pundit

0.3.0 • Public • Published

Pundit.js

Minimal and tiny authorisation library that uses a plain old JavaScript object (POJO).

  • No dependencies
  • Written in TypeScript
  • Small bundle size
  • React/Preact support

Adapted from the Pundit Ruby gem.

Introduction

Similar to the Pundit gem's simple PORO (plain old Ruby object) architecture, this library maintains a small, user/record interface that is designed to be easy to use, flexible for evolving needs, and simple to test. Authorisation is an important part of applications, and is often overly coupled with business logic.

With Pundit.js, we attempt to address some of that coupling by wrapping authorisation logic and providing components to keep your logic concise and readable where it's used.

Installation

npm install --save pundit
# yarn add pundit
# pnpm add pundit

Usage

In order to use Pundit.js, you can initialise a policy by setting up an object of functions/methods called actions. Actions typically map to permissions or routes in your application.

Client-side permissions should not replace a proper authorisation system in your backend.

Creating a policy

A policy accepts a user, often the current user of your session, and the resource you wish to authorise against, referred to as a record.

Policies can be defined by extending the Policy class. Add a constructor that accepts the user and record objects as parameters, also calling this.setup.apply(this) to initialise the actions defined in the class.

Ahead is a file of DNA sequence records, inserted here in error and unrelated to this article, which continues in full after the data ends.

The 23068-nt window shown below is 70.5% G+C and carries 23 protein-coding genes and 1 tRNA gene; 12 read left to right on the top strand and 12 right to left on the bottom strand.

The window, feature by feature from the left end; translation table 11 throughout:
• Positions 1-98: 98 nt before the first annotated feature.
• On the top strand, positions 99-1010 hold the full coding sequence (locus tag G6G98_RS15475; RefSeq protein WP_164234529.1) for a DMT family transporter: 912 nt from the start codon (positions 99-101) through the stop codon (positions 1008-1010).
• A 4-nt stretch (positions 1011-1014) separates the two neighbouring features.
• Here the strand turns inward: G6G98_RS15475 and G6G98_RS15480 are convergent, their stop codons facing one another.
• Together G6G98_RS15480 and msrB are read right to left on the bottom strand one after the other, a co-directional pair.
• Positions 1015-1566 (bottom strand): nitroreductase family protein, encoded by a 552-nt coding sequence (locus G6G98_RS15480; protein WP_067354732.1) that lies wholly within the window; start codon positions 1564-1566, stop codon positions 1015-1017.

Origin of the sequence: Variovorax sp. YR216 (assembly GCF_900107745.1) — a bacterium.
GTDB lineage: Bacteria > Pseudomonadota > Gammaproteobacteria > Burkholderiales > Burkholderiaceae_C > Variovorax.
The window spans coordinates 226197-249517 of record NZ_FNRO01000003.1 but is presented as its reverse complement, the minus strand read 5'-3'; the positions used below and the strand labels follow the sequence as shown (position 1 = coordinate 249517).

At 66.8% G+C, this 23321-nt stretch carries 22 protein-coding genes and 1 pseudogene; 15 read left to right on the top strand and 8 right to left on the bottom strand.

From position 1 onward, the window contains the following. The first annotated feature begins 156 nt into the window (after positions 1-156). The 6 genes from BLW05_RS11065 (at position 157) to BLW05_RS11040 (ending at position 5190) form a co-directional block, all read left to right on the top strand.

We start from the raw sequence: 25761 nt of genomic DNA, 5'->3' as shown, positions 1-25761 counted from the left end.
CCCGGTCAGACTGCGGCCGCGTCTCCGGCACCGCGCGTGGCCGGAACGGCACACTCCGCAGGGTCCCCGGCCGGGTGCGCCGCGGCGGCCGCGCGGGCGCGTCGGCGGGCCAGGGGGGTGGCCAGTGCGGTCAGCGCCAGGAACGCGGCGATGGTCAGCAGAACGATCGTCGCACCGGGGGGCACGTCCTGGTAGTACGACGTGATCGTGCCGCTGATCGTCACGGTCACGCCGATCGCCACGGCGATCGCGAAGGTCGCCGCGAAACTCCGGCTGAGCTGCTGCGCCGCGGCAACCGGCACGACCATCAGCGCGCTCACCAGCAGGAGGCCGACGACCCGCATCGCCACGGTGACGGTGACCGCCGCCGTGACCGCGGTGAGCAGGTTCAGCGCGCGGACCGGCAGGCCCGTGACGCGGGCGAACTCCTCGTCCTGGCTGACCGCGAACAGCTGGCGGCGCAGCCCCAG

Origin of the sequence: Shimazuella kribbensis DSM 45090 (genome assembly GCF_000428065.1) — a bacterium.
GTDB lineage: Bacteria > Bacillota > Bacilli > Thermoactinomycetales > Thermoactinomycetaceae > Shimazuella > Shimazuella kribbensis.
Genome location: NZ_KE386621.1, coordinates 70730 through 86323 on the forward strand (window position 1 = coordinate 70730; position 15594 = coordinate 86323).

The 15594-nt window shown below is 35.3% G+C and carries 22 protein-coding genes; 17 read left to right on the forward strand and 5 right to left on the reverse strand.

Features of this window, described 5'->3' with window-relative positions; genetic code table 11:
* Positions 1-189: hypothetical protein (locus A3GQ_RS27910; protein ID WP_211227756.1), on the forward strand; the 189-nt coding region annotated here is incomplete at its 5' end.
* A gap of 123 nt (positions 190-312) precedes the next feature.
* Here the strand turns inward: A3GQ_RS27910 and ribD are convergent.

import { Policy } from 'pundit'

export default class PostPolicy extends Policy {
  constructor(user, record) {
    super(user, record)
    this.setup.apply(this)
  }

  edit() {
    return this.user.id === this.record.userId
  }

  destroy() {
    return this.user.isAdmin
  }
}

Actions are defined as methods belonging to the extended Policy class. Each action method should return true or false depending on whether the specified user/record combination is permitted for that action.

You can then instantiate the class and use the can method to check if the action is authorised.

import PostPolicy from 'src/policies/post.policy.js'

const user = { id: 1, isAdmin: false }
const post = { id: 11, userId: 1 }
const postPolicy = new PostPolicy(user, post)

postPolicy.can('edit') // Returns true
postPolicy.can('destroy') // Returns false

Since the role of Pundit.js is to reuse authorisation logic, for real world use we recommend that you define policy classes in a centralised folder in your application such as src/policies. The policies can then be imported into each file that needs to check the authorisation rules for the resource type.

Actions can also be added to an instantiated policy by using the add method which accepts a plain function with user and record parameters. The following is equivalent logic to defining policy actions by extending the Policy class:

import { Policy } from 'pundit'

const user = { id: 1, isAdmin: false }
const post = { id: 11, userId: 1 }
const postPolicy = new Policy(user, post)

postPolicy.add('edit', (user, record) => user.id === record.userId)